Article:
A common misconception is that if parents agree on a custody schedule, then they should not have to go to court. However, a court order helps protect both you and your child from any future disagreements. With a court order in place, it is less likely that the schedule will be changed by a parent without an agreement. If a change does occur, the court order provides consequences. If you cannot agree on a schedule, the judge creates a schedule for you which both parents must follow. Whether it is a schedule you agreed on, or one you went to court for, the schedule will be clear and everyone will be on the same page. It sounds obvious, but the less parents fight – even when the child is not around – the better it is for their child.
About our Guest Blogger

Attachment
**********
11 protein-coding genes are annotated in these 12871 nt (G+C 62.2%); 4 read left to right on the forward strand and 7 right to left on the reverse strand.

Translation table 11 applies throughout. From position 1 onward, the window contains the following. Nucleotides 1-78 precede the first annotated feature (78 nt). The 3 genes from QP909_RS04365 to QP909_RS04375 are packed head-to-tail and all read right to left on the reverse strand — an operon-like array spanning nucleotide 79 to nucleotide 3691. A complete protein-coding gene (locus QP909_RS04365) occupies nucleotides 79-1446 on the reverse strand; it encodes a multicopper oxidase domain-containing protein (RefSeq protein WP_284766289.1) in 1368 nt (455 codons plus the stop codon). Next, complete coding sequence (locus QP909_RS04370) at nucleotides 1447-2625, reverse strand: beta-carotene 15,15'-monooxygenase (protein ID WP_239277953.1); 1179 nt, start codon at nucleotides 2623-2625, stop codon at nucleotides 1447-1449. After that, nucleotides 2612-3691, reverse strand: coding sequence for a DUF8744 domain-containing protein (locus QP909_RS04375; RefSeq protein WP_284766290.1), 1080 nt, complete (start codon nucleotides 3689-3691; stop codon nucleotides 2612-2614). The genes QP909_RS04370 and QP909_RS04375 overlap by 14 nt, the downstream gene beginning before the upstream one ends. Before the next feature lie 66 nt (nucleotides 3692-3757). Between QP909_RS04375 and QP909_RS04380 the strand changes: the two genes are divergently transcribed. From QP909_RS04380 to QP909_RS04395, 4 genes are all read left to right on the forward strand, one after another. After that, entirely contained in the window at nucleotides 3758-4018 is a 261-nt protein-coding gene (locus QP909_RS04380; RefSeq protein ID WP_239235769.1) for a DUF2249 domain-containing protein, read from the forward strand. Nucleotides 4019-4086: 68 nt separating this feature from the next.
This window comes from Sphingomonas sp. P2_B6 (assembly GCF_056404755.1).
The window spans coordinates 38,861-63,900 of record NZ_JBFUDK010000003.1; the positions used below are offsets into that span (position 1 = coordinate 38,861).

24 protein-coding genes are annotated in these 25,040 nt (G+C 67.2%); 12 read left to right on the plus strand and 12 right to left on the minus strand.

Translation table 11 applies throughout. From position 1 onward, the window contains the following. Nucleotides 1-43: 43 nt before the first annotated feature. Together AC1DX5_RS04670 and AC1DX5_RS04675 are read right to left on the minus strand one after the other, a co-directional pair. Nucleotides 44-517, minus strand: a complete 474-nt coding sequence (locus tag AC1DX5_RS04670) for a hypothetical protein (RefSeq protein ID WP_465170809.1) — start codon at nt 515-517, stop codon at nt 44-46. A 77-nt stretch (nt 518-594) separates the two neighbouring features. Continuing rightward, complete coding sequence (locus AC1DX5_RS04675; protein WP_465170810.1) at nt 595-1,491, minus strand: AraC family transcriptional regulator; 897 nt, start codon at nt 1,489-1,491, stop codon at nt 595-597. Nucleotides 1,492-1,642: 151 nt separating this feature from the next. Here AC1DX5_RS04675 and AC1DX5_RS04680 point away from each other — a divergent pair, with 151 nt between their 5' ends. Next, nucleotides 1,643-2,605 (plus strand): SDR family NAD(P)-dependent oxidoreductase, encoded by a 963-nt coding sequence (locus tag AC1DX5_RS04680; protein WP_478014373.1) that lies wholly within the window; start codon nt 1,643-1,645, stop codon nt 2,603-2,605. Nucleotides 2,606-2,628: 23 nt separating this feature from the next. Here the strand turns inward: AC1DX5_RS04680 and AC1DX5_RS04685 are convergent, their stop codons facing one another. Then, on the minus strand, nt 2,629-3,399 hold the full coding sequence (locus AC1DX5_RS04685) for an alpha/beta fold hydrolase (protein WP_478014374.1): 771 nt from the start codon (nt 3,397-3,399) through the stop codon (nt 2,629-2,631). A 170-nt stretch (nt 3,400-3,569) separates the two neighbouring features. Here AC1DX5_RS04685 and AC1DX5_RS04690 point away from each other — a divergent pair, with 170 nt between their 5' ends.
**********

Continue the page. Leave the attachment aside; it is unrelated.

Rebecca Mulcahy, J.D., is a family law attorney located in Albuquerque, New Mexico. Mother of two and a military spouse, Ms. Mulcahy was born and raised in Albuquerque and graduated from the University of New Mexico School of Law. Ms. Mulcahy’s law practice focuses on adoption, divorce, child custody, child support, and kinship guardianship. This post is for informational use only and does not create an attorney-client relationship. Every family is unique, and as such this post does not provide legal advice for a specific situation or person. To discuss your case and get legal advice, please visit www.MulcahyLawNM.com or call (505) 595-1430 to schedule a consultation.